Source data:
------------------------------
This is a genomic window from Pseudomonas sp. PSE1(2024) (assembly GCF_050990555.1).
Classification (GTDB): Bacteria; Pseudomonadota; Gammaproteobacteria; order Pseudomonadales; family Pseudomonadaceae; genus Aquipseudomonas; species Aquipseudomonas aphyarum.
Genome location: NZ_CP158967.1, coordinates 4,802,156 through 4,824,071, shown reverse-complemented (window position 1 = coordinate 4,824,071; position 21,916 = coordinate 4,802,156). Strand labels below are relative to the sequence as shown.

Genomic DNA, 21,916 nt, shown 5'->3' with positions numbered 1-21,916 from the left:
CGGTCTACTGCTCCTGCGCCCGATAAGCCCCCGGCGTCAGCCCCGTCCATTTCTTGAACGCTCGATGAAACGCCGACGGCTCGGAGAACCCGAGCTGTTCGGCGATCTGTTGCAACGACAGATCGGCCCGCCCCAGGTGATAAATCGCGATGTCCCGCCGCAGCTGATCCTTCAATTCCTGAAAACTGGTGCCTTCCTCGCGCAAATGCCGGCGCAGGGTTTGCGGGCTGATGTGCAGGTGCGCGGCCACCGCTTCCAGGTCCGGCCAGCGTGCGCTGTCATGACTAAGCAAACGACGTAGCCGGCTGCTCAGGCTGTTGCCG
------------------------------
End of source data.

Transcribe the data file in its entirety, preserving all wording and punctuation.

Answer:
This is a genomic window from Pseudomonas sp. PSE1(2024) (assembly GCF_050990555.1).
Classification (GTDB): Bacteria; Pseudomonadota; Gammaproteobacteria; order Pseudomonadales; family Pseudomonadaceae; genus Aquipseudomonas; species Aquipseudomonas aphyarum.
Genome location: NZ_CP158967.1, coordinates 4,802,156 through 4,824,071, shown reverse-complemented (window position 1 = coordinate 4,824,071; position 21,916 = coordinate 4,802,156). Strand labels below are relative to the sequence as shown.

Genomic DNA, 21,916 nt, shown 5'->3' with positions numbered 1-21,916 from the left:
CGGTCTACTGCTCCTGCGCCCGATAAGCCCCCGGCGTCAGCCCCGTCCATTTCTTGAACGCTCGATGAAACGCCGACGGCTCGGAGAACCCGAGCTGTTCGGCGATCTGTTGCAACGACAGATCGGCCCGCCCCAGGTGATAAATCGCGATGTCCCGCCGCAGCTGATCCTTCAATTCCTGAAAACTGGTGCCTTCCTCGCGCAAATGCCGGCGCAGGGTTTGCGGGCTGATGTGCAGGTGCGCGGCCACCGCTTCCAGGTCCGGCCAGCGTGCGCTGTCATGACTAAGCAAACGACGTAGCCGGCTGCTCAGGCTGTTGCCG